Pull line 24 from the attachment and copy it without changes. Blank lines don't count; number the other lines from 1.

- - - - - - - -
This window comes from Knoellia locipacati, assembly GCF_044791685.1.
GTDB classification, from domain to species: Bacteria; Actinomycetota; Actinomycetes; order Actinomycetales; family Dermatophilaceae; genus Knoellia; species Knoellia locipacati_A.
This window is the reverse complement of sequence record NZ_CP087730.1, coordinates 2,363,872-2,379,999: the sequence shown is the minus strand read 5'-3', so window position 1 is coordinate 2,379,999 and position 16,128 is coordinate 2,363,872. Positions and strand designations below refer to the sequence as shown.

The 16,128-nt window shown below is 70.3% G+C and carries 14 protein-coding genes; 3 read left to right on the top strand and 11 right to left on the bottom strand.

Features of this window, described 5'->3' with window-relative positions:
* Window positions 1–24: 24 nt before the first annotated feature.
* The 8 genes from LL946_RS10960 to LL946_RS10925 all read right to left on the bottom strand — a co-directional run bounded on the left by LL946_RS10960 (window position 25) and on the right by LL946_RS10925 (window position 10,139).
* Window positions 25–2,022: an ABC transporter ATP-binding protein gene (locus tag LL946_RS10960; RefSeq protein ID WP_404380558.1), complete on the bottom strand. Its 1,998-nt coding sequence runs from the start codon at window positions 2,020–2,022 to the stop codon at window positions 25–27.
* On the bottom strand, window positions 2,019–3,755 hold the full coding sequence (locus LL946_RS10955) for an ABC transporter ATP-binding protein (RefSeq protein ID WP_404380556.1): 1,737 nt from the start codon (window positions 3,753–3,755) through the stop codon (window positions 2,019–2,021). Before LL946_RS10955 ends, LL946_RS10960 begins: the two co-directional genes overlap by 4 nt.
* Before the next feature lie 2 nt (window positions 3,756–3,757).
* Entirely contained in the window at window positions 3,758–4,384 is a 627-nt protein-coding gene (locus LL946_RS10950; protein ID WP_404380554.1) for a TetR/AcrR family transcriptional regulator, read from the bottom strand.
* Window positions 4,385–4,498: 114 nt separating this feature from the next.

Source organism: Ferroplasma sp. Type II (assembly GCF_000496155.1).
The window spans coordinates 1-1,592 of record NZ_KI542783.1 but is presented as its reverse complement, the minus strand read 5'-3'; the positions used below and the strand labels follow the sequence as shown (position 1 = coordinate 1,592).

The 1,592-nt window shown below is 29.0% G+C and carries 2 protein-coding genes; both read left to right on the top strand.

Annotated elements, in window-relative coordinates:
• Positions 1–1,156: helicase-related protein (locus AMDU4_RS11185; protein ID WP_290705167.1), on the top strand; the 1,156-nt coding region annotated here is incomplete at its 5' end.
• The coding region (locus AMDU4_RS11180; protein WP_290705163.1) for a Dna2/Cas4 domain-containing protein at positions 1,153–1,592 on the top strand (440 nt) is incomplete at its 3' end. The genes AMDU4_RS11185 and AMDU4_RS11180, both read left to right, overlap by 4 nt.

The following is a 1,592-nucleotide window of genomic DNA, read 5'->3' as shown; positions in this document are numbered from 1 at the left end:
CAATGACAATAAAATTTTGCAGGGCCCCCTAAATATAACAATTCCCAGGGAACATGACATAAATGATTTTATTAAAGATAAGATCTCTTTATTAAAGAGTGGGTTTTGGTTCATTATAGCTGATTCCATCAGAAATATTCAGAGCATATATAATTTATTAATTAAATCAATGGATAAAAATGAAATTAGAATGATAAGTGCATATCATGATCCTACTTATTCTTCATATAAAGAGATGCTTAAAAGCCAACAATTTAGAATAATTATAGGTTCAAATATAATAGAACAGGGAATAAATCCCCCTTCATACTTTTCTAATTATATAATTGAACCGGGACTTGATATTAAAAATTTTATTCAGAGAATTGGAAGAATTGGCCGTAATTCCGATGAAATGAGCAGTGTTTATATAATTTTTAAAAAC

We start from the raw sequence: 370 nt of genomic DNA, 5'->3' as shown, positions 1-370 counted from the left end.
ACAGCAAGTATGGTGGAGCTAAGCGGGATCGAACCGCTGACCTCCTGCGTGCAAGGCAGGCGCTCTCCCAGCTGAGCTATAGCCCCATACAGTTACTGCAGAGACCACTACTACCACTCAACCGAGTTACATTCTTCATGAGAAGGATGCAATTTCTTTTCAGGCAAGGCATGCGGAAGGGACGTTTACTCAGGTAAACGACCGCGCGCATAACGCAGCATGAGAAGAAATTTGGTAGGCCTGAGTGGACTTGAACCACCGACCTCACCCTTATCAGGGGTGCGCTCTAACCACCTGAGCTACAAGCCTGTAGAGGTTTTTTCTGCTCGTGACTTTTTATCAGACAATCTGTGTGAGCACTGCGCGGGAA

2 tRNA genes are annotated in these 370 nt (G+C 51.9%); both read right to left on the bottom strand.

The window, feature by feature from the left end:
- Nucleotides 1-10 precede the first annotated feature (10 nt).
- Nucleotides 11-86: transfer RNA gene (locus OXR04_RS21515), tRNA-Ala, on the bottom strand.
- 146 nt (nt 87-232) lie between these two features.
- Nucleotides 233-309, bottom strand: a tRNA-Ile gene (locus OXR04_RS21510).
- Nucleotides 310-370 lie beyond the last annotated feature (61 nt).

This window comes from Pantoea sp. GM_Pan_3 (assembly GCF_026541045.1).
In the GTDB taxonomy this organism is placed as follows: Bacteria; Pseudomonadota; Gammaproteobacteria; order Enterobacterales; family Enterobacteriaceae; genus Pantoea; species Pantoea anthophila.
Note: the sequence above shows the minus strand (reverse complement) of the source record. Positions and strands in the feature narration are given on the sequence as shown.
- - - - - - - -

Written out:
The window, feature by feature from the left end: